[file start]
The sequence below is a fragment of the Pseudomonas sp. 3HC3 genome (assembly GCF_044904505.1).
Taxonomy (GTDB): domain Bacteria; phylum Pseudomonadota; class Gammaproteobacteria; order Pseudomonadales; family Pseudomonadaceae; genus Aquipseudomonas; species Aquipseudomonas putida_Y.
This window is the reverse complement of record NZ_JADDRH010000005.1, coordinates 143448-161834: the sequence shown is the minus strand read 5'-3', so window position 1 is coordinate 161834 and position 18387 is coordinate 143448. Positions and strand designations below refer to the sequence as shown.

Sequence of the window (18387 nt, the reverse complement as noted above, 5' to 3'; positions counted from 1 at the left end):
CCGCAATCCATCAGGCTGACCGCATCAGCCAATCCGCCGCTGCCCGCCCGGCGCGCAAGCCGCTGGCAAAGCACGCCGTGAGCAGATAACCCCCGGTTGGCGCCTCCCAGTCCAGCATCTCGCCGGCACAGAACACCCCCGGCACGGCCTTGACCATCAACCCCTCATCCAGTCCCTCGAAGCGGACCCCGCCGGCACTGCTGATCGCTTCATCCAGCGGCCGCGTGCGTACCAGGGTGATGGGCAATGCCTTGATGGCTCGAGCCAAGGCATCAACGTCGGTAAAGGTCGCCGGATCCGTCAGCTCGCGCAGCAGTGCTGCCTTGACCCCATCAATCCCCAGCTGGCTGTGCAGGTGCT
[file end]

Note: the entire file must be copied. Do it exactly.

The sequence below is a fragment of the Pseudomonas sp. 3HC3 genome (assembly GCF_044904505.1).
Taxonomy (GTDB): domain Bacteria; phylum Pseudomonadota; class Gammaproteobacteria; order Pseudomonadales; family Pseudomonadaceae; genus Aquipseudomonas; species Aquipseudomonas putida_Y.
This window is the reverse complement of record NZ_JADDRH010000005.1, coordinates 143448-161834: the sequence shown is the minus strand read 5'-3', so window position 1 is coordinate 161834 and position 18387 is coordinate 143448. Positions and strand designations below refer to the sequence as shown.

Sequence of the window (18387 nt, the reverse complement as noted above, 5' to 3'; positions counted from 1 at the left end):
CCGCAATCCATCAGGCTGACCGCATCAGCCAATCCGCCGCTGCCCGCCCGGCGCGCAAGCCGCTGGCAAAGCACGCCGTGAGCAGATAACCCCCGGTTGGCGCCTCCCAGTCCAGCATCTCGCCGGCACAGAACACCCCCGGCACGGCCTTGACCATCAACCCCTCATCCAGTCCCTCGAAGCGGACCCCGCCGGCACTGCTGATCGCTTCATCCAGCGGCCGCGTGCGTACCAGGGTGATGGGCAATGCCTTGATGGCTCGAGCCAAGGCATCAACGTCGGTAAAGGTCGCCGGATCCGTCAGCTCGCGCAGCAGTGCTGCCTTGACCCCATCAATCCCCAGCTGGCTGTGCAGGTGCT